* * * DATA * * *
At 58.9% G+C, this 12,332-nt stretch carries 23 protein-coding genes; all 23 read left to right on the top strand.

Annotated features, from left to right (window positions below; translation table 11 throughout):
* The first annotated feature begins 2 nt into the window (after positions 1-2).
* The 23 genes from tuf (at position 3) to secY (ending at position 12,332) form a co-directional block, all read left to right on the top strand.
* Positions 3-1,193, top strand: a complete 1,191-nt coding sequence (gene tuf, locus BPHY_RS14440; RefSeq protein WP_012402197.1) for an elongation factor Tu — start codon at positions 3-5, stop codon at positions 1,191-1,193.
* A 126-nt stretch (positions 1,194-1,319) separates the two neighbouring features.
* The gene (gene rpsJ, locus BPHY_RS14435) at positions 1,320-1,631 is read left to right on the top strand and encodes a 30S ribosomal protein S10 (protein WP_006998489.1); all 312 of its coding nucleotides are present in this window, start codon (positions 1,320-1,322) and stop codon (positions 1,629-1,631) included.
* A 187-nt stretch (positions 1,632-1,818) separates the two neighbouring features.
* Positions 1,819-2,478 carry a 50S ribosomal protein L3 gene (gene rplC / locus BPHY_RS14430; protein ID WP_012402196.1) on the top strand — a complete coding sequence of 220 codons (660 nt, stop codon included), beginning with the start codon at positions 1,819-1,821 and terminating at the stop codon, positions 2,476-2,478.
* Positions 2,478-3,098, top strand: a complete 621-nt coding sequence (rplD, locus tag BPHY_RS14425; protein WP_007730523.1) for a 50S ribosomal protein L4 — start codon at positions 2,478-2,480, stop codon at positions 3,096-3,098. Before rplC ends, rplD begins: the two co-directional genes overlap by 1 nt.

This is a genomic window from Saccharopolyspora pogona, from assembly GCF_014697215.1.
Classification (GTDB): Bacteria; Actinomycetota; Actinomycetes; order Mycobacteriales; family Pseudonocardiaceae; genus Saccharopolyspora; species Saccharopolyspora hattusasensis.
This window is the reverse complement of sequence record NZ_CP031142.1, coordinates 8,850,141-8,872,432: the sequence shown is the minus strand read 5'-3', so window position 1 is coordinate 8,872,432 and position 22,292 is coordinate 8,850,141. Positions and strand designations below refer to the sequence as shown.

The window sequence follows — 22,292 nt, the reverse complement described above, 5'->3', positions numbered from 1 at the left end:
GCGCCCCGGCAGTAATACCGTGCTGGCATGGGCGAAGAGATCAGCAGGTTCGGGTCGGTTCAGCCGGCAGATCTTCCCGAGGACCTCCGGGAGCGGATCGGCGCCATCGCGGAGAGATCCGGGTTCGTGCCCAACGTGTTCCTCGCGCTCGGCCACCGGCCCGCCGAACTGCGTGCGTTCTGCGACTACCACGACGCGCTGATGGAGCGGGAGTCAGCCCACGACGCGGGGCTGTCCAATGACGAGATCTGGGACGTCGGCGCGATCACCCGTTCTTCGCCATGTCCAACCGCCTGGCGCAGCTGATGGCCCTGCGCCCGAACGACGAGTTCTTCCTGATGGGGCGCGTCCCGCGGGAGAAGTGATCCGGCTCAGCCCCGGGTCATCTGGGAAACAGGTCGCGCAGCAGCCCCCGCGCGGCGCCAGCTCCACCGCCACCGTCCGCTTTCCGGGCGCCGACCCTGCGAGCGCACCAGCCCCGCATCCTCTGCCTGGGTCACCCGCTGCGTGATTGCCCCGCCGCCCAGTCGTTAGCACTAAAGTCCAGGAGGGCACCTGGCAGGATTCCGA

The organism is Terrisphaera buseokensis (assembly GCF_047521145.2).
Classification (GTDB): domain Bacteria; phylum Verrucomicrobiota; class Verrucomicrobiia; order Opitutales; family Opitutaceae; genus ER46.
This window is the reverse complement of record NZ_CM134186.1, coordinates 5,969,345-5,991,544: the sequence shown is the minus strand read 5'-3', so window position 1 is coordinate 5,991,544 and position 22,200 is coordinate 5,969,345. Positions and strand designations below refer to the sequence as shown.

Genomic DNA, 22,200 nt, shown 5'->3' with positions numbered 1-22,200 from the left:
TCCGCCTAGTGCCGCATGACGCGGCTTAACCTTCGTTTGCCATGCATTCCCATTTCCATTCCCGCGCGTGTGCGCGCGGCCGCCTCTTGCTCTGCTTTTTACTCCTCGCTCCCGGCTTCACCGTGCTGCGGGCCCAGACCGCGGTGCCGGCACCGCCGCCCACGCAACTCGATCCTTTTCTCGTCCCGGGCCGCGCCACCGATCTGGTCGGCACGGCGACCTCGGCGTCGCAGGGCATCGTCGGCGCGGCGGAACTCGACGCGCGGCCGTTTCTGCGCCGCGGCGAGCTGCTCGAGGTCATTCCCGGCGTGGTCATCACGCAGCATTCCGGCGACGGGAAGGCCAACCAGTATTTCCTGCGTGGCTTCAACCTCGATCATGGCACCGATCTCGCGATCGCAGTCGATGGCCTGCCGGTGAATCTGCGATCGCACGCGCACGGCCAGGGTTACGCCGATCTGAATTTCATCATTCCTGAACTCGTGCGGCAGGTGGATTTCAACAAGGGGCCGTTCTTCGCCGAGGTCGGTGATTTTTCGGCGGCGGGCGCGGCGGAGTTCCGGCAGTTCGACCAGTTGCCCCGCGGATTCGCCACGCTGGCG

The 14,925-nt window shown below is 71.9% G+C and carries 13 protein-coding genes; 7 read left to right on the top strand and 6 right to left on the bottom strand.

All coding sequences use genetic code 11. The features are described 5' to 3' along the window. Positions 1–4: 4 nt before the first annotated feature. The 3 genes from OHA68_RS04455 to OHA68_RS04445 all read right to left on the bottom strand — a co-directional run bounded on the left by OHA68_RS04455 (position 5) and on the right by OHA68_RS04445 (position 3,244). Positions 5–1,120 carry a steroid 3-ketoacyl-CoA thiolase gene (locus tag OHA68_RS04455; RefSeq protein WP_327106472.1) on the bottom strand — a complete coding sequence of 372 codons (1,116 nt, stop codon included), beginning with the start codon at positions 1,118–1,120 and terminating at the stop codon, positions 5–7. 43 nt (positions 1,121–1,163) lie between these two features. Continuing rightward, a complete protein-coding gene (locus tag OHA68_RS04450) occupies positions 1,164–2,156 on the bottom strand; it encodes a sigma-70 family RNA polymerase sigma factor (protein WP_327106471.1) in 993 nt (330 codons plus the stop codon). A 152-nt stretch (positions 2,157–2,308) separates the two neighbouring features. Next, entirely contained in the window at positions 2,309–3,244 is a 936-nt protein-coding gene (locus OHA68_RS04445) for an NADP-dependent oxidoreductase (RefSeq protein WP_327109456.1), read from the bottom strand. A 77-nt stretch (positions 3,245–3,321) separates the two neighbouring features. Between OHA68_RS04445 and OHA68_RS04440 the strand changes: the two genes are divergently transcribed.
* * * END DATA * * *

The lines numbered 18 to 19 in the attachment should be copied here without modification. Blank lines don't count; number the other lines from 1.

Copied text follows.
This window is the reverse complement of record NZ_CM134186.1, coordinates 5,969,345-5,991,544: the sequence shown is the minus strand read 5'-3', so window position 1 is coordinate 5,991,544 and position 22,200 is coordinate 5,969,345. Positions and strand designations below refer to the sequence as shown.

Genomic DNA, 22,200 nt, shown 5'->3' with positions numbered 1-22,200 from the left: